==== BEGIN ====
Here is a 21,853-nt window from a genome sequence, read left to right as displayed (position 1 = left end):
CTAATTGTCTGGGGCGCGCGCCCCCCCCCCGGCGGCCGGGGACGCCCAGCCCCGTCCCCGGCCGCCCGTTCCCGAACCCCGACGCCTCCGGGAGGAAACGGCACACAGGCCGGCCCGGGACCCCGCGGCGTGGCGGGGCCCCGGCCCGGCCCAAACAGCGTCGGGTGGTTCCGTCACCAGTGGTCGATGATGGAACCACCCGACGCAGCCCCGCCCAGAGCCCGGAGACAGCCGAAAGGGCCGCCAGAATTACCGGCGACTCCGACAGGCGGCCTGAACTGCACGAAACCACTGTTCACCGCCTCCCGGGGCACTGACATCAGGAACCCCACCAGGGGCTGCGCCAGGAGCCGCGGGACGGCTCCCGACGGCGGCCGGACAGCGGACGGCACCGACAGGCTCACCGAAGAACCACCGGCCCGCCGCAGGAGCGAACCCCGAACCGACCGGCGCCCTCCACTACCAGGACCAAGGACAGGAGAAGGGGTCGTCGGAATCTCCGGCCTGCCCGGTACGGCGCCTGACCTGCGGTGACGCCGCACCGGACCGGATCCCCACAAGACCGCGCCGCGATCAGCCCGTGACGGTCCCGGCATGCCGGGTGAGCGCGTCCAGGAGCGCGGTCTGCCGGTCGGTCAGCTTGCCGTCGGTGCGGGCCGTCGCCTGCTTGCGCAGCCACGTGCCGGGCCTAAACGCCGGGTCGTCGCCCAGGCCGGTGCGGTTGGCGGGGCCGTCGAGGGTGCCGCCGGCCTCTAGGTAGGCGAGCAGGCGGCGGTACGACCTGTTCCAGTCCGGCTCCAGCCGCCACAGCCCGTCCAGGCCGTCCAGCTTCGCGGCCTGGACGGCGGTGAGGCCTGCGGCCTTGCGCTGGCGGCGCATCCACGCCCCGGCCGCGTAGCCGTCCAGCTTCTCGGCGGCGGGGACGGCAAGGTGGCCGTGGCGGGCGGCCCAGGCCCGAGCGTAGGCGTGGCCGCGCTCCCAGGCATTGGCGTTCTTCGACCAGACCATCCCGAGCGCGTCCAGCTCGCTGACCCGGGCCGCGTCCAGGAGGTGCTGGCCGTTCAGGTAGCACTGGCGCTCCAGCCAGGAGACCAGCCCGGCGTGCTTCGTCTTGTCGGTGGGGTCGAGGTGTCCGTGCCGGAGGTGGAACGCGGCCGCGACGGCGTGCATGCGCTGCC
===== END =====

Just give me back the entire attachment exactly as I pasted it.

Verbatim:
Here is a 21,853-nt window from a genome sequence, read left to right as displayed (position 1 = left end):
CTAATTGTCTGGGGCGCGCGCCCCCCCCCCGGCGGCCGGGGACGCCCAGCCCCGTCCCCGGCCGCCCGTTCCCGAACCCCGACGCCTCCGGGAGGAAACGGCACACAGGCCGGCCCGGGACCCCGCGGCGTGGCGGGGCCCCGGCCCGGCCCAAACAGCGTCGGGTGGTTCCGTCACCAGTGGTCGATGATGGAACCACCCGACGCAGCCCCGCCCAGAGCCCGGAGACAGCCGAAAGGGCCGCCAGAATTACCGGCGACTCCGACAGGCGGCCTGAACTGCACGAAACCACTGTTCACCGCCTCCCGGGGCACTGACATCAGGAACCCCACCAGGGGCTGCGCCAGGAGCCGCGGGACGGCTCCCGACGGCGGCCGGACAGCGGACGGCACCGACAGGCTCACCGAAGAACCACCGGCCCGCCGCAGGAGCGAACCCCGAACCGACCGGCGCCCTCCACTACCAGGACCAAGGACAGGAGAAGGGGTCGTCGGAATCTCCGGCCTGCCCGGTACGGCGCCTGACCTGCGGTGACGCCGCACCGGACCGGATCCCCACAAGACCGCGCCGCGATCAGCCCGTGACGGTCCCGGCATGCCGGGTGAGCGCGTCCAGGAGCGCGGTCTGCCGGTCGGTCAGCTTGCCGTCGGTGCGGGCCGTCGCCTGCTTGCGCAGCCACGTGCCGGGCCTAAACGCCGGGTCGTCGCCCAGGCCGGTGCGGTTGGCGGGGCCGTCGAGGGTGCCGCCGGCCTCTAGGTAGGCGAGCAGGCGGCGGTACGACCTGTTCCAGTCCGGCTCCAGCCGCCACAGCCCGTCCAGGCCGTCCAGCTTCGCGGCCTGGACGGCGGTGAGGCCTGCGGCCTTGCGCTGGCGGCGCATCCACGCCCCGGCCGCGTAGCCGTCCAGCTTCTCGGCGGCGGGGACGGCAAGGTGGCCGTGGCGGGCGGCCCAGGCCCGAGCGTAGGCGTGGCCGCGCTCCCAGGCATTGGCGTTCTTCGACCAGACCATCCCGAGCGCGTCCAGCTCGCTGACCCGGGCCGCGTCCAGGAGGTGCTGGCCGTTCAGGTAGCACTGGCGCTCCAGCCAGGAGACCAGCCCGGCGTGCTTCGTCTTGTCGGTGGGGTCGAGGTGTCCGTGCCGGAGGTGGAACGCGGCCGCGACGGCGTGCATGCGCTGCC